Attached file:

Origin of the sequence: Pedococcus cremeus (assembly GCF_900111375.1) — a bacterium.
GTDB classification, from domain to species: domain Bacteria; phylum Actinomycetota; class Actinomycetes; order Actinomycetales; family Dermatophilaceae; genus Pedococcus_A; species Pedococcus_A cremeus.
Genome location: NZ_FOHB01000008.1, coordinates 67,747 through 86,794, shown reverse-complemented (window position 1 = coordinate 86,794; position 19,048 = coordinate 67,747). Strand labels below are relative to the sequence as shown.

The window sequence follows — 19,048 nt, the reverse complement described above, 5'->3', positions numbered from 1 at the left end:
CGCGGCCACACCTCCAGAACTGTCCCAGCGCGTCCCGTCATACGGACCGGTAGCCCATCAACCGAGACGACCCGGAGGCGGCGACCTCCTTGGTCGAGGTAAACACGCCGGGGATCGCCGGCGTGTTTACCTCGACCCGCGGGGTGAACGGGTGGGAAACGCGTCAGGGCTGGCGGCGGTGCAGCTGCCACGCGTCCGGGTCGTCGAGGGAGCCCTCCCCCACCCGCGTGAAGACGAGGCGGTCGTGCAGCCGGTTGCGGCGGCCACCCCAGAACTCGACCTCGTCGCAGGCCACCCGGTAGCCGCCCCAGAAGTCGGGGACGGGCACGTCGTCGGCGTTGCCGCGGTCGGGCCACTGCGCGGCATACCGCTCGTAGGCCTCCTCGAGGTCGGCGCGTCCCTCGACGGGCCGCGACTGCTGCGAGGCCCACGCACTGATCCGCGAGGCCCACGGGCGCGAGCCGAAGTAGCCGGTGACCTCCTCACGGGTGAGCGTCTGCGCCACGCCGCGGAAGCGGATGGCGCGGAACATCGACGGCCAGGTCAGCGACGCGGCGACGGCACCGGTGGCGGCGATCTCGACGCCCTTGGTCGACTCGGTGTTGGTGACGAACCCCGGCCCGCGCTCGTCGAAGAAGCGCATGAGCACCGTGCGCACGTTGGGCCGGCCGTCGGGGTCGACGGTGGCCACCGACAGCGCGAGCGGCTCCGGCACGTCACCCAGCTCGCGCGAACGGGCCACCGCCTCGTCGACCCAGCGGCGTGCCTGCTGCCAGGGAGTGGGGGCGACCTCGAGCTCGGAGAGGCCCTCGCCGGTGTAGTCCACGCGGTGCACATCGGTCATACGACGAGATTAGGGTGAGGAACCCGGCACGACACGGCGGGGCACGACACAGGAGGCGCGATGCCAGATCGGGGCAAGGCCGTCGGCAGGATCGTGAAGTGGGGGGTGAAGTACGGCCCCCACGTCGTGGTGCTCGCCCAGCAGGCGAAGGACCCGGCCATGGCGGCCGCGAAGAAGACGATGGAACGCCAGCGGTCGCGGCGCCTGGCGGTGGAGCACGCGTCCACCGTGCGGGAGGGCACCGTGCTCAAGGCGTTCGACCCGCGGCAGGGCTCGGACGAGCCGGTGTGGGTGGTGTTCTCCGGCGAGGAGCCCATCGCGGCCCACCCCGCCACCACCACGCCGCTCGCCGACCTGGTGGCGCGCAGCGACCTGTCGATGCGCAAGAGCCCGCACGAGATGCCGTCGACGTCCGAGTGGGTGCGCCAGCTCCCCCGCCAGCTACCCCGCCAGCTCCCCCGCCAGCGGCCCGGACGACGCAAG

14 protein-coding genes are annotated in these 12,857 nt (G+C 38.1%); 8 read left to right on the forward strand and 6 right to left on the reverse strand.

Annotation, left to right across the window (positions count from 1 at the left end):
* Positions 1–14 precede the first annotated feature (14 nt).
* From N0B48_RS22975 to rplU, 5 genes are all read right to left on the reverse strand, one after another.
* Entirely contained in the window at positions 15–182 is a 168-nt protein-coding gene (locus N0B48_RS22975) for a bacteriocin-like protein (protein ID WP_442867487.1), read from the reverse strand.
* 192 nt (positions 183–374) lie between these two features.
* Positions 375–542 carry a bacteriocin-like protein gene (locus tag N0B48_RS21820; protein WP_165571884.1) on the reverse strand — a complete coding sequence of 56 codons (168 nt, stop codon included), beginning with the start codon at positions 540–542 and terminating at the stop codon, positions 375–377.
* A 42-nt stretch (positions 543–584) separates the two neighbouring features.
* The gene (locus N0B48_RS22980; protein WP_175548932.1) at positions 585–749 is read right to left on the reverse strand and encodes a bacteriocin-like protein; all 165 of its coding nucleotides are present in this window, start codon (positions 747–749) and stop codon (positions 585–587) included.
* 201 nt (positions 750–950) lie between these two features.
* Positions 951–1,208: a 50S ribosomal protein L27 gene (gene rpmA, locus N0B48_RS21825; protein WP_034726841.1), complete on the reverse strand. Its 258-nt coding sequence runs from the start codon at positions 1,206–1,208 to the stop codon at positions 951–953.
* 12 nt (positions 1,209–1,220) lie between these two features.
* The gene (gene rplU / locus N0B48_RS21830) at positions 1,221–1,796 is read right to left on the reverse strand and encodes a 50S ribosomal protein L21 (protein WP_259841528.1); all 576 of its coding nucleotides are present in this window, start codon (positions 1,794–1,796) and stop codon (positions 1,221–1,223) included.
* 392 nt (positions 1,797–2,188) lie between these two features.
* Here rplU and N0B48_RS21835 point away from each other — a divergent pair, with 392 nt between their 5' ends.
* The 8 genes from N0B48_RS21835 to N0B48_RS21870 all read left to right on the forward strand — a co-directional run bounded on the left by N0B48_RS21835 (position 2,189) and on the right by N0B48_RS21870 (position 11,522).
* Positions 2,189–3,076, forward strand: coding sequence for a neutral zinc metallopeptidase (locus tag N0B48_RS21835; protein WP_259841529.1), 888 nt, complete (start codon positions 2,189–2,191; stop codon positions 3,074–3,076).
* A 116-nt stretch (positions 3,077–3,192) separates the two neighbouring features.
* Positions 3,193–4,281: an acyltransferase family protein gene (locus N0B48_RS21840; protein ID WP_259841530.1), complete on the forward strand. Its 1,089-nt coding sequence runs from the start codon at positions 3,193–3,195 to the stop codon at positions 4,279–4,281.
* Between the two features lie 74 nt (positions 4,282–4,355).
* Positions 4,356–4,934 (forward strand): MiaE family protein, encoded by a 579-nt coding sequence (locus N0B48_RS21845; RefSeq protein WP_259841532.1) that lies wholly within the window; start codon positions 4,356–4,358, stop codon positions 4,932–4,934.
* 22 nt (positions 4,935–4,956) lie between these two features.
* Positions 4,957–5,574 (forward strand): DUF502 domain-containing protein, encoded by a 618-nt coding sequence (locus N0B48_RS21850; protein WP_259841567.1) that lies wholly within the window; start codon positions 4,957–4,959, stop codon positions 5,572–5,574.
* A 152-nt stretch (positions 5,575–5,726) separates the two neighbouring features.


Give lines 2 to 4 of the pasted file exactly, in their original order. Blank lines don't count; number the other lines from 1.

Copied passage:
GTDB classification, from domain to species: domain Bacteria; phylum Actinomycetota; class Actinomycetes; order Actinomycetales; family Dermatophilaceae; genus Pedococcus_A; species Pedococcus_A cremeus.
Genome location: NZ_FOHB01000008.1, coordinates 67,747 through 86,794, shown reverse-complemented (window position 1 = coordinate 86,794; position 19,048 = coordinate 67,747). Strand labels below are relative to the sequence as shown.

The window sequence follows — 19,048 nt, the reverse complement described above, 5'->3', positions numbered from 1 at the left end: